Soldier in uniform In hot, humid jungle climates, standard-issue cotton uniforms quickly disintegrated. The military developed clothing that incorporated ripstop nylon, but this proved no great improvement. Spare clothes increased the weight of field packs. Soldiers prized extra socks but often carried only the clothes they wore, along with rain ponchos, which also served as bedrolls. Colorful insignia and shoulder patches could give away a position during combat. These were sometimes recreated in muted "camouflage" colors for field use.

M 16 Rifle The M16 rifle, standard issue for infantrymen, fired .223 caliber/5.56mm bullets at a rate of 750-900 rounds per minute on automatic setting, or as fast as a soldier could pull the trigger on semiautomatic. The rifle had an effective range of about 435 yards. Before a late 1966 redesign, the fussy M16s responded poorly to wet, dirty field conditions, and often jammed during combat, resulting in numerous casualties.

M16 cartridges came in 20 or 30-round "clips," which could be quickly popped in and out of the rifle's loading port during firefights. Although the clips added weight to the soldier's gear, the danger of running out of ammunition during a firefight caused many grunts to carried as many clips as they could stand when they went into the field.

Mark 2 Anti-Personnel Hand-Rifle Grenade
Soldiers often carried fragmentation grenades, which could be thrown about 30 yards, or propelled accurately at distances of about 150 yards using a rifle-mounted launcher. Carrying grenades through thick jungle was a hazardous proposition. Fuse pins sometimes could catch on undergrowth and pull from grenades, resulting in unintentional and deadly explosions.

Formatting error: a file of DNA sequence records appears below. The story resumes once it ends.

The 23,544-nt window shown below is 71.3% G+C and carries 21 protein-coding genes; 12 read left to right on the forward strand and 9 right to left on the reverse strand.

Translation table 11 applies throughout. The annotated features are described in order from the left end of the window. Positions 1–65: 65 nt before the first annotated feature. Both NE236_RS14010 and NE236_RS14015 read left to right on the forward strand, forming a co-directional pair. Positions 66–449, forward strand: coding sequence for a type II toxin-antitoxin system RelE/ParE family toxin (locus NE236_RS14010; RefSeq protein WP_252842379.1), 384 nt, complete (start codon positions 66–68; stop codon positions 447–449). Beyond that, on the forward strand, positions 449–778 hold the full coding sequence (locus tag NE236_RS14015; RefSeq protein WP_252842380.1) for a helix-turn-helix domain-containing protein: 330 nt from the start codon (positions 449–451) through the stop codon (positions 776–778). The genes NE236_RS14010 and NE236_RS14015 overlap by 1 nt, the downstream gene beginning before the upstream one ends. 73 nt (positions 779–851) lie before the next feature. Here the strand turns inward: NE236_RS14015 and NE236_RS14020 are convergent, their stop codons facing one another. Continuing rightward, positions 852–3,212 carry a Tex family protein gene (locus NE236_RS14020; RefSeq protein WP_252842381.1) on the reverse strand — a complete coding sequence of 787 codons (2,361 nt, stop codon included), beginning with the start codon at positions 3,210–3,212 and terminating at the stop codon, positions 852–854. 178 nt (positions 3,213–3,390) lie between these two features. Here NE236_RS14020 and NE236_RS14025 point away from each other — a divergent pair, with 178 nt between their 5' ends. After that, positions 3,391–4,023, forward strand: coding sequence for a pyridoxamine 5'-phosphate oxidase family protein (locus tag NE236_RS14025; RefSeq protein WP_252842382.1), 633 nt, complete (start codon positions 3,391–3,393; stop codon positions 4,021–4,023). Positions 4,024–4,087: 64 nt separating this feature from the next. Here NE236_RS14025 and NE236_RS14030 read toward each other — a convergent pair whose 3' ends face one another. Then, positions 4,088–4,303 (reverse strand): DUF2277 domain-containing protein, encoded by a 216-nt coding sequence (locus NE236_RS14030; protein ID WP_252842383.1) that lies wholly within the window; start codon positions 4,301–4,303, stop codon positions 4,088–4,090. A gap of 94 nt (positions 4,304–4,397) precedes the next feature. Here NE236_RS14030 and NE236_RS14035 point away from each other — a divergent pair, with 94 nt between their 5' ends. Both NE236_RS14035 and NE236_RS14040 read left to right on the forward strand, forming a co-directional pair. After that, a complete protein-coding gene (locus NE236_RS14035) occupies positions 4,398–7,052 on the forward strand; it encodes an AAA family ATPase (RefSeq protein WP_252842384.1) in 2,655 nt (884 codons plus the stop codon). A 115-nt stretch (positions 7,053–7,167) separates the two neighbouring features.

M18A1 Claymore Anti-Personnel Mine
Soldiers frequently used these portable tripod-mounted mines to form a perimeter around a night encampment. When triggered by a tripwire or a manually-operated lanyard, the mine released a charge of 700 steel balls in a 60-degree arc, with an effective range of about 50 yards.

A necessity in hot, arduous patrolling conditions, these prized possessions were often passed on to friends by soldiers shipped home. Many soldiers carried multiple canteens when given the opportunity, despite the weight added by the water.

At base camps, soldiers ate a variety of foods, from steak and potatoes washed down with beer to Vietnamese dishes in local eateries. In the field, food was a different proposition, and included a variety of dehydrated and canned meals, or fish, rice, and other edibles scavenged from the land. Many soldiers bemoaned the extra weight that food added, and often carried the minimum amount they needed until the next scheduled resupply drop. Not infrequently, they came up short.

Infantrymen carried their gear in a canvas field packs. When filled to capacity, the pack weighed as much as 90 pounds or more, and its straps cut into the shoulders, sometimes rendering the arms numb. Some GIs favored Vietnamese packs, which were taken from captured or killed North Vietnamese.

Standard black leather combat boots proved hot and susceptible to rot. The military introduced jungle boots, which included cooler nylon-mesh uppers, and drain holes that allowed water to escape. The boots also featured reinforced soles to protect against the sharpened bamboo stakes, or "punji spikes," used as booby traps by enemy soldiers.


Air War-Vietnam. London: Arms and Armour Press, 1978.

Casey, Michael, et al. The Vietnam Experience: The Army at War. Boston: Boston Publishing Company, 1987.

Macksey, Kenneth. Technology in War. London: Arms and Armour Press, 1986.

Rosser-Owen, David. Vietnam Weapons Handbook. England; Patrick Stephens Limited, 1986.

Uhlig, Frank, Jr., ed. Vietnam: The Naval Story. Annapolis, Maryland: Naval Institute Press, 1986.

By Sea, Air, and Land: An Illustrated History of the U.S. Navy and the War in Southeast Asia
This online publication from the U.S. Navy's Naval Historical Center provides a chronological history of the U.S. Navy in Vietnam along with photographs, maps, and charts.

Online Bookshelves on Vietnam
This site from the U.S. Army Center of Military History provides numerous publications on the Army's involvement in the Vietnam War.

Vietnam War Aircraft Hangar
Examine the aircraft used in Vietnam on this site maintained by the National Museum of the United States Air Force.

  U.S. Forces | North Vietnamese Army and Viet Cong